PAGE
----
In four years since its launch in 2010, 25 chapters have sprung up around the United States and Canada. It's clear Girl Develop It has begun to solve a real world problem that has existed in development since the inception of the field itself. We need more female developers, and Girl Develop It is building them up and churning them out.
Enter Girl Develop It Raleigh/ Durham. The local chapter is helmed by three active members of the Triangle developer community: Julia Elman, Sarah Kahn and Sylvia Richardson. I first interviewed Julia and Sarah last year for an ExitEvent story about Teen Tech Camp, an annual event held for underprivileged teens at the Durham County Library. That, however, is just one of their pursuits to spread learning and knowledge of software development. I sat down with Kahn recently to learn a bit more about our local GDI chapter and what is in store for the near future.
First, some quick stats about the Raleigh/Durham Chapter:
*Since its founding in 2012, the local chapter has almost 600 members, and gained 100 new members in JANUARY alone.
*Classes are $20 per person, per class.
*3-4 classes are generally held per month, some as part of an ongoing series.
*Men are invited and encouraged to sign up for classes.
*Girl Develop It is a non-profit. All services—from hosting classes to course materials—are provided by sponsors, volunteers and donations.
Globally, programs like Girl Develop It are starting to gain steam. San Francisco is home to the Hackbright Academy, a 12-week software engineering fellowship for women and crash course on modern web development and Python. Rails Girls holds weekend crash courses in cities around the world teaching various languages and technologies in software development (A Raleigh-Durham event was held last September). Google has also started its own Women Techmakers resource, which indexes all woman-focused developer events throughout the world.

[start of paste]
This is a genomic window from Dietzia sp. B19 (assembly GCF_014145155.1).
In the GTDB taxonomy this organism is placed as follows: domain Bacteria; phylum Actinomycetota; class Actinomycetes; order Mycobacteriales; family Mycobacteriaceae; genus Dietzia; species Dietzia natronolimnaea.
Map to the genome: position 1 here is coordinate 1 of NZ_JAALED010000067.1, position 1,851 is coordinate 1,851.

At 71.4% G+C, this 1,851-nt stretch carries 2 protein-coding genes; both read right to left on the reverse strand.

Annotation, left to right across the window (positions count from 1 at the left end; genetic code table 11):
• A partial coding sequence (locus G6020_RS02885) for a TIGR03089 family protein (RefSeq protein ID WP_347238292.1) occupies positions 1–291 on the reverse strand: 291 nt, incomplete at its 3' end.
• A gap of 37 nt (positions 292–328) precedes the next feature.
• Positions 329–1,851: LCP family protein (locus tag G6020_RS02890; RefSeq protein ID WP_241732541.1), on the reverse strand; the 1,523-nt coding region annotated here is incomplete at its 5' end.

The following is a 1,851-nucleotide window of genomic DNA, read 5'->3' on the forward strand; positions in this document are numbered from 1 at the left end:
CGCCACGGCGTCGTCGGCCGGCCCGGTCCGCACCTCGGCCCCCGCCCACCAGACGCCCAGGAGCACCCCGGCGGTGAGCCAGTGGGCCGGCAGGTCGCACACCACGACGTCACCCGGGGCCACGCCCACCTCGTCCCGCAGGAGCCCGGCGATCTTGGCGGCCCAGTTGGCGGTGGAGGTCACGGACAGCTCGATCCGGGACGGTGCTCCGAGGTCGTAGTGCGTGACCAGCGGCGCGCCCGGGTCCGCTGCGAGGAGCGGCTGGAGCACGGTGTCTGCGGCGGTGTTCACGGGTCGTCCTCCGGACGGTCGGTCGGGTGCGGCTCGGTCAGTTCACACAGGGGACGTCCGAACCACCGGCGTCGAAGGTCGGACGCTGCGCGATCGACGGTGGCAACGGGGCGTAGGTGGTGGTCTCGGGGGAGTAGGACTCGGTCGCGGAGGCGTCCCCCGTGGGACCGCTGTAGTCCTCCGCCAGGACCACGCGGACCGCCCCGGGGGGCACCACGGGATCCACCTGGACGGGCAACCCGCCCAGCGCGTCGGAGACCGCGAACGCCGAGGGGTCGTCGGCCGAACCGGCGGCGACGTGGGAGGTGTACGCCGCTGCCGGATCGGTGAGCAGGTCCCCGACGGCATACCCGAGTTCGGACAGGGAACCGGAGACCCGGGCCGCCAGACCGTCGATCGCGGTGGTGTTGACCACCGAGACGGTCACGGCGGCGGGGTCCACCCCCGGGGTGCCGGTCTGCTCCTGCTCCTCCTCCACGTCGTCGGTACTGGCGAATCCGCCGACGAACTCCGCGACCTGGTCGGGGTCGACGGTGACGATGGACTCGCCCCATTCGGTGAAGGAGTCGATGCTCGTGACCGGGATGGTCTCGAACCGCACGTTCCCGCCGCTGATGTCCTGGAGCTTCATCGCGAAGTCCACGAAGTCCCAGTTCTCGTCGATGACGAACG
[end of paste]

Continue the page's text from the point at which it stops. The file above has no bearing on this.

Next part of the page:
Girl Develop It RDU is a unique program so far in the Triangle. Part of its mission statement is to provide an inclusive, open and welcoming environment for women to learn web and mobile application development.
It's great to see programs like this not only take root in our local community, but experience a huge rate of growth. It helps that the organizers have a community mindset.
"Being involved in the organization allows you to give back to the community and meet amazing women who constantly inspire me to work harder and do better in both my career and the Girl Develop It community," Kahn told me.
The next two classes offered by the Raleigh chapter include a Code & Coffee on April 19, and a Python for Beginners class on April 26. Previous events range from intro classes on a variety of programming languages to tech book swaps and hands-on workshops.
You can sign up for classes here through their meetup.com page . If you're interested, I highly suggest you sign up soon. The past several classes, as well as the upcoming Code & Coffee, had waiting lists.
Girl Develop It is always looking for more members, volunteers and donations. Whether it is time, space or knowledge, organizations like this need our support. The Triangle is home to a great many exciting things that are already shaping the future of web development and I am ecstatic to see real world solutions to the Dave to Girl ratio finally being combated locally as well.